Over one hundred years have passed since the First World War was declared. Much of the coverage is often focused on the courage and bravery of the men who fought for King and country. The following is the first in a three-piece research piece which is based on a piece I wrote a few years ago for the Wool Week Journal. It highlights the knitting that Shetland women did to aid the war effort. This first essay will consider the personal requests for knitwear from the front-line to women in Shetland.
Women, unable to join up for fully-fledged military service were crucial, nonetheless, to the war effort. Stepping into men's shoes on the Home Front, women worked hard to maintain 'business as usual' on home shores.
Shetland women were well accustomed to taking on the role of men for prolonged periods. Traditionally, Shetland men went to work at sea; at the fishing, whaling, mercantile marine or, in more recent years, offshore oil and gas. Women have long been expected to take on the extra burden of work at home and on the croft.
It is the story of women during the war, which, for me, demonstrates how the nation rallied together to secure victory. I am by no means saying that women won the war, but what they did do was ensure that life at home continued as usual, and in their own modest way they were able to offer comfort to many of the men serving overseas or laid up in hospital as a result of injuries sustained through war.
At a local level, Shetland was by no means immune to war, about 3,600 men served – 600 of whom never returned home. These losses were felt in communities across the isles; no parish was spared the grief following in the wake of the war. Seventy per cent of Shetlanders served in the Royal Navy or as merchant seamen, while the remainder volunteered, or were later conscripted into Army regiments in Britain and the Empire; joining the offensive on the Western Front and beyond, where trench fighting was the most common – and brutal – method of combat.
Remembrance Day service at Lerwick's war memorial.
As well as taking on the hard work on the croft – ensuring animals were tended, crops grown and peats cut – Shetland women also provided provisions for 'comfort packages' which were sent to troops serving on the front line, those who were wounded and Allied prisoners of war.
Comfort packages contained non-perishable food items, tobacco, and clothing – especially knitted garments such as socks, scarves, balaclavas, cardigans and gloves.
Thomas Manson, the editor of the Shetland News, said that 'in this work, the women of Shetland set a magnificent example' determined 'to do all they could to make the lot of the sailors and soldiers more comfortable.'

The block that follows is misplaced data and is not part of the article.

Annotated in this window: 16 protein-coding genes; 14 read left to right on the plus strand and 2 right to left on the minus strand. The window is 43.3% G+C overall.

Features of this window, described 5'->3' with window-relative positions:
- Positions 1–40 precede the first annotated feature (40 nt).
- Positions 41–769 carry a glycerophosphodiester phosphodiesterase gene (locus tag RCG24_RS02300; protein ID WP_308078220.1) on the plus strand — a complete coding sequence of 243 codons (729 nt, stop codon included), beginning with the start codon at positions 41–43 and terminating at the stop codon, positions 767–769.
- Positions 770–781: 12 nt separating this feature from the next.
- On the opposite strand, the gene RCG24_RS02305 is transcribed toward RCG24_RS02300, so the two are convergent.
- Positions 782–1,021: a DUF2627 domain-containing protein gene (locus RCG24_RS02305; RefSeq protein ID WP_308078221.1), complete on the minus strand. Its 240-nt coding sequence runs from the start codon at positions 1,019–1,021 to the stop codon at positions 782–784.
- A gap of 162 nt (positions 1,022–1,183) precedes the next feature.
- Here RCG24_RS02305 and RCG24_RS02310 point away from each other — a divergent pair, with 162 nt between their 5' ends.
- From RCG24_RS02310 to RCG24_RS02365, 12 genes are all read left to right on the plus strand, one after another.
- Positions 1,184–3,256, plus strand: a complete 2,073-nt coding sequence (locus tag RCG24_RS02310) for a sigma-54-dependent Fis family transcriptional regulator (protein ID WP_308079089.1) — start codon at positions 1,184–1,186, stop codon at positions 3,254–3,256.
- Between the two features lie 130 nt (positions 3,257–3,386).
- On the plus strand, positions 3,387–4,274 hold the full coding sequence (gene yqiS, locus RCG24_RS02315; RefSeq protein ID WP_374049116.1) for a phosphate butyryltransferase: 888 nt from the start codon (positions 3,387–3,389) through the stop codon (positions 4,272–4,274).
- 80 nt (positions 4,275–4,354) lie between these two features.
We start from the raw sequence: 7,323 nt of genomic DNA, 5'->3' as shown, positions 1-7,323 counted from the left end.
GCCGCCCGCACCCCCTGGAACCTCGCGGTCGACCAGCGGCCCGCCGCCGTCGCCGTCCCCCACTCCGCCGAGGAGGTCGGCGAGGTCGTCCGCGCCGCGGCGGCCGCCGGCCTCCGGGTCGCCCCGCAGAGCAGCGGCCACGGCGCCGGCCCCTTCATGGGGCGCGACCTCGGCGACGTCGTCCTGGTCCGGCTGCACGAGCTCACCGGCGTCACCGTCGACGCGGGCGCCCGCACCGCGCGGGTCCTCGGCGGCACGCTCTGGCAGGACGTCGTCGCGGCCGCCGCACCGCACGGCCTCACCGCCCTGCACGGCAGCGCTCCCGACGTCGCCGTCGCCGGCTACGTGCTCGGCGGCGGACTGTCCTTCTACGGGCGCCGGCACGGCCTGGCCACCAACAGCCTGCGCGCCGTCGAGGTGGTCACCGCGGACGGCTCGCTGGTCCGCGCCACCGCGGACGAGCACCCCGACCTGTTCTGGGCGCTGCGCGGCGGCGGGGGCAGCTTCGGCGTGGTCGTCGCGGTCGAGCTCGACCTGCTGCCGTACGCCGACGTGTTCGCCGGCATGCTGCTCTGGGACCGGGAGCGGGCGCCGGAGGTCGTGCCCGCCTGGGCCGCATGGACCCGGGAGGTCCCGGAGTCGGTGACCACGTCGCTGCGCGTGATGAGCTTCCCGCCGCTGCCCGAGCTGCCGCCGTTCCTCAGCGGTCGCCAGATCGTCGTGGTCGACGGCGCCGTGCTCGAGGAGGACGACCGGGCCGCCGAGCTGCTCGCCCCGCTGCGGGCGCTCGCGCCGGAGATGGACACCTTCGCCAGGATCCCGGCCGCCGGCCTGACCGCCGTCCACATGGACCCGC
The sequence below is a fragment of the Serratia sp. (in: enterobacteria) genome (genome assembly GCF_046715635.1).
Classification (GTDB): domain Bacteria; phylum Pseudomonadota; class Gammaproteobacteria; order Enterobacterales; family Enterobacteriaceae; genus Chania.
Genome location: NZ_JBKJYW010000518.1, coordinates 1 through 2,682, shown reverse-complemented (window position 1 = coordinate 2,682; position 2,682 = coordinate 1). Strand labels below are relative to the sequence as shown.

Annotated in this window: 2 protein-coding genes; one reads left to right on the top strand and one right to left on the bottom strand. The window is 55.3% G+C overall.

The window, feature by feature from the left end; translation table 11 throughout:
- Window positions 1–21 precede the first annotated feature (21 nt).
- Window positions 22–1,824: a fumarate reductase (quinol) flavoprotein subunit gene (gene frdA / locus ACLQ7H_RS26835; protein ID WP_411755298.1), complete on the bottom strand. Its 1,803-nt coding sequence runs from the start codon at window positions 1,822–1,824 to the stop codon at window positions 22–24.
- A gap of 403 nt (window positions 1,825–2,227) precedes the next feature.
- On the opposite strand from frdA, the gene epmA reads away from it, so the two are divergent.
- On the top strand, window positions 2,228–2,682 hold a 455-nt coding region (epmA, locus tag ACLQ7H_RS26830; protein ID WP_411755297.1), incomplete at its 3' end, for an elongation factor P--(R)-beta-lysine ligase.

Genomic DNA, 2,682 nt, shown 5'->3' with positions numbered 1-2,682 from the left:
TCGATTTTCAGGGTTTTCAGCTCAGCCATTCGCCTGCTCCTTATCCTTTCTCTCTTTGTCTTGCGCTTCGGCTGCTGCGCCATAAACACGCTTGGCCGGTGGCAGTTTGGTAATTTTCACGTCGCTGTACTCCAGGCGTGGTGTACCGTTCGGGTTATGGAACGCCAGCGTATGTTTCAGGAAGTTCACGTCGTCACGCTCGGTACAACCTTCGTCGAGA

The joy of socks
Photo: David Gifford
The most important of these knitted items were socks. Given the filthy conditions facing men in the trenches, these were also the most welcome. The cold, wet and muddy environment of the trenches meant that hygiene was a challenge for the men, and the resulting trench foot was a constant and painful problem.
Trench foot is a fungal infection, which, if untreated causes gangrene and, in the worst cases, would lead to amputation of the foot and part of the leg. During the harsh winter of 1914/15 over 20,000 men in the British Army were treated for trench foot. The only remedy was for soldiers to dry their feet and change their socks several times a day – this was often impossible in the trenches, given the filthy, crowded conditions. By the end of 1915 soldiers serving in the trenches were ordered to have three pairs of clean, dry socks with them at all times and were under strict orders to change their socks at least twice a day.
In response to this order, many thousands of pairs of socks were knitted by British women and sent to the front. The campaign continued throughout the war years. When America joined the war in 1917, so to did the catchy slogan, 'Our Boys need Sox: knit your bit'.
The importance of dry socks was not only encouraged by medical and military officers; it was further promoted amongst the men on the ground. Trench journals such as the Port Lincoln Bully-Tin provided humorous anecdotes and 'hints' for recruits, including the recommendation that 'every man should have a dry shirt and dry socks always in hand ready to change when necessary'.
The gratitude of receiving a pair of socks is highlighted in the personal letters in Shetland Museum & Archives sent home from troops. Soldier C. Willett writes to Chrissy Leslie of Sandsound of his gratitude. The letter, addressed from 'Somewhere in France' says:
In another letter, dated 1st January 1918, Peter Leslie from Sandsound asks his sister, Chrissy, if she would kindly send him some gloves and socks: 'We are still having frosty weather', and the 'ground is as hard as stone'. He says that his regiment is still in France but that they have recently been pulled back from the front line to allow the men the opportunity to rest. In another letter, he writes: 'I wrote you last week about sending a pair of gloves and sox. You can send it as soon as you can'.
Lerwick born, Karl Manson in a letter to his mother dated 27th August 1916 writes:
Karl never returned it home; he was killed on 9th April 1917 by a sniper, aged 19. (You can read more about that in a blog I wrote, here.)
These personal letters show a request to a loved one for knitwear but organised drives and appeals were established too. These drives saw many thousands of garments sent to army and naval personnel; to thousands of faceless names spanning the Western Front and beyond.
This was the first in a three-part series; the next part will be publishednext Friday, 2nd October.
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